Design is not art, and your designers are not artists.
While it is true that designers may also create great art, or artists may create great designs, the two creative worlds of art and design are ruled by two completely different philosophies. Ignoring this reality can quickly derail any marketing project and create a frustrating riff between design team and client.
Design is about meeting a need, solving a problem, and finessing a rough concept into a fully-realized deliverable. Design is an art unto its own – the art of converting a client’s idea into a physical ideal – but it is not art in the traditional sense in that it has a concrete goal, an end-point that guides the creative process to completion.
In this sense, design is both objective and quantifiable. A designer starts with a set concept, and carries it through to a conclusion which can be quantifiably judged as being correct or incorrect per requested design specifications.
Art, in comparison, is more about conveying a feeling, a concept, or an interpretation of a subject rather than simply converting something into a set, specific deliverable for a client or design group. Design has narrowly defined goals and pre-determined results, while art is centered more towards broad strokes that are open to interpretation.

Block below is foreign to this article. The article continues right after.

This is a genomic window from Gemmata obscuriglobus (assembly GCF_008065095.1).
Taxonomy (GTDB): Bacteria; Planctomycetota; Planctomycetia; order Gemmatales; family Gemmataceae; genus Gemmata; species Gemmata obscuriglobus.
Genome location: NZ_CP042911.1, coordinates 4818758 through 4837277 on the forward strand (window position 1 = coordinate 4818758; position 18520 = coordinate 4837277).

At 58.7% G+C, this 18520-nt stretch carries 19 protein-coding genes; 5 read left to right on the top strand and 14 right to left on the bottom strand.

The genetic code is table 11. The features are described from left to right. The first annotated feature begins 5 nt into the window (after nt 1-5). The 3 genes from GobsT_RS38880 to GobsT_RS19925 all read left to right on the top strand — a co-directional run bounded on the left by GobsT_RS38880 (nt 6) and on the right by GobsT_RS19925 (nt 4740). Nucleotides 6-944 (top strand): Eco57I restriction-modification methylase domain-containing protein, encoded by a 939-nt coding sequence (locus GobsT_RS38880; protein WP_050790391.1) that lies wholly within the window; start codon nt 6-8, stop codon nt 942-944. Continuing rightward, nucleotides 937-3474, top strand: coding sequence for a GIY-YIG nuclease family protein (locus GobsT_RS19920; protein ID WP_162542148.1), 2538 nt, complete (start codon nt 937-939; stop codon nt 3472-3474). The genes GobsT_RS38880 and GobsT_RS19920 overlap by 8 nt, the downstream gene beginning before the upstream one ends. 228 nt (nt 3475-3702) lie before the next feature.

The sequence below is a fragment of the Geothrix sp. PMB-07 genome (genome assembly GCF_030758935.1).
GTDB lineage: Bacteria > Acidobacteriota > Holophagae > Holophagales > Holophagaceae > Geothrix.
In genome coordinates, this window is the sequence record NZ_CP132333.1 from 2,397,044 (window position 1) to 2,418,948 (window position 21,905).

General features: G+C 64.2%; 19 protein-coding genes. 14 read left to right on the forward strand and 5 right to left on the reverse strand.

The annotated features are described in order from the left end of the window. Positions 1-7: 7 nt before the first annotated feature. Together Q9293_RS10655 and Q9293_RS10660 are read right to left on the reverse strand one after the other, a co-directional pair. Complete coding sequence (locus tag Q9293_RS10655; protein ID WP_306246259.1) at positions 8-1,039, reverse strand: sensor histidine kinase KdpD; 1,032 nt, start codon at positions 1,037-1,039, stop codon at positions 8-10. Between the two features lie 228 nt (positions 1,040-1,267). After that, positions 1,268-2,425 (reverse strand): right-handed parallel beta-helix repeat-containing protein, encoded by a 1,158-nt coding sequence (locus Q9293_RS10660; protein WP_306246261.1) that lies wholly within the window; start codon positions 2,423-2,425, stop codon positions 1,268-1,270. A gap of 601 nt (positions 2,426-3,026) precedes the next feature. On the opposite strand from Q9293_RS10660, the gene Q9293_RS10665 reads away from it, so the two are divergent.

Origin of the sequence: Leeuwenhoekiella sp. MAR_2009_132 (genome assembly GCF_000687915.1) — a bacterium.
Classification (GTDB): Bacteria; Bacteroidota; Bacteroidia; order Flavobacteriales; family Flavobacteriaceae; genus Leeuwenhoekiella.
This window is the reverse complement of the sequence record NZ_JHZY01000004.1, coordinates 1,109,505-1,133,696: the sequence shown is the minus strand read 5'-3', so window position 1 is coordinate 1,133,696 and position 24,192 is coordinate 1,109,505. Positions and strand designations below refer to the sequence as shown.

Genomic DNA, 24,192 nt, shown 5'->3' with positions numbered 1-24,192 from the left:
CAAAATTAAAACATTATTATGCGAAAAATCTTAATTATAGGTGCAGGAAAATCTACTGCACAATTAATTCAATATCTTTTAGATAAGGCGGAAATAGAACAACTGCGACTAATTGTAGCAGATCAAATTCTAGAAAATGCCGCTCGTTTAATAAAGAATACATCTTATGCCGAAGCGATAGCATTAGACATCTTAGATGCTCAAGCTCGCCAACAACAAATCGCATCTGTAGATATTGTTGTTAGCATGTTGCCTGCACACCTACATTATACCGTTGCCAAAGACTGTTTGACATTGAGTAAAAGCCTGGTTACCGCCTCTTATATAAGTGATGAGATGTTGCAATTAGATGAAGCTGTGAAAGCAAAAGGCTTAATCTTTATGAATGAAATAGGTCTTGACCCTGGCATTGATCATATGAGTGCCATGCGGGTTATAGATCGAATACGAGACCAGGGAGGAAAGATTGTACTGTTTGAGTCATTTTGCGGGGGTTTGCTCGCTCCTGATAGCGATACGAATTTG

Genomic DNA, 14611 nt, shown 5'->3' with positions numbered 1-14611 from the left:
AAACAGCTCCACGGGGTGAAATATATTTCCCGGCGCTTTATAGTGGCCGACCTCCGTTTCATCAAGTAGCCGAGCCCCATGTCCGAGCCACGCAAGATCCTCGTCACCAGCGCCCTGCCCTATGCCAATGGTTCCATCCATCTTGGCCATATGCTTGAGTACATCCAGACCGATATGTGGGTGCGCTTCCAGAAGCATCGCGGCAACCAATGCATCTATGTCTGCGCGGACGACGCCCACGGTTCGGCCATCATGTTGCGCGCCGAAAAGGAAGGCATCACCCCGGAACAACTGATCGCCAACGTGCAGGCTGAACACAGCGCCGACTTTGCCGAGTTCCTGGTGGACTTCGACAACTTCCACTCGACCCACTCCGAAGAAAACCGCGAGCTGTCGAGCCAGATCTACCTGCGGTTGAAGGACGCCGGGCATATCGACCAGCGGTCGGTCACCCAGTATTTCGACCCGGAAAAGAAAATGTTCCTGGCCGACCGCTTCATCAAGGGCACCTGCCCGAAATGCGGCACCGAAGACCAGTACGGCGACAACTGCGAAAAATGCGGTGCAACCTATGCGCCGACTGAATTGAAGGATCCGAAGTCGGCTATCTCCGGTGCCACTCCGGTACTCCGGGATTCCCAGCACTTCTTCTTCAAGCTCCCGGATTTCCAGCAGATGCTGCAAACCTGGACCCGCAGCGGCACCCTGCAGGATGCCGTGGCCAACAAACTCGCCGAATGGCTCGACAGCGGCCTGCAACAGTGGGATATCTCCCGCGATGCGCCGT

For a design to be successful, you must convey exactly what you want in clear terms to your designers, and you need to understand that you need to take the lead to make sure your designer delivers the results that are right for you.
Designers also need clear feedback. A common problem encountered by designers is that clients will reject proposals or ask for additional designs without providing necessary guidance on exactly what needs to be fixed or what the exact final design goal should be.
Being able to provide examples of a few designs you like -- or do not like -- can also give designers the guidance they need to create the perfect design for you. Clear communication between designer and client is essential to any successful design project. Successful design is a collaborative process.
However, this collaborative process is only possible if designers have the right mindset when dealing with clients. A successful designer must have a certain degree of humility and a realization that they work at the pleasure and direction of their clients.
At the end of the day, the only judge of the quality of a designer’s work who actually matters is the client. A successful designer is one who has enough humility to know that not only is the customer always right but that their guidance is essential to successfully completing a design project.
To see an example of the distinction to engage in a specific market segment, check out the link below: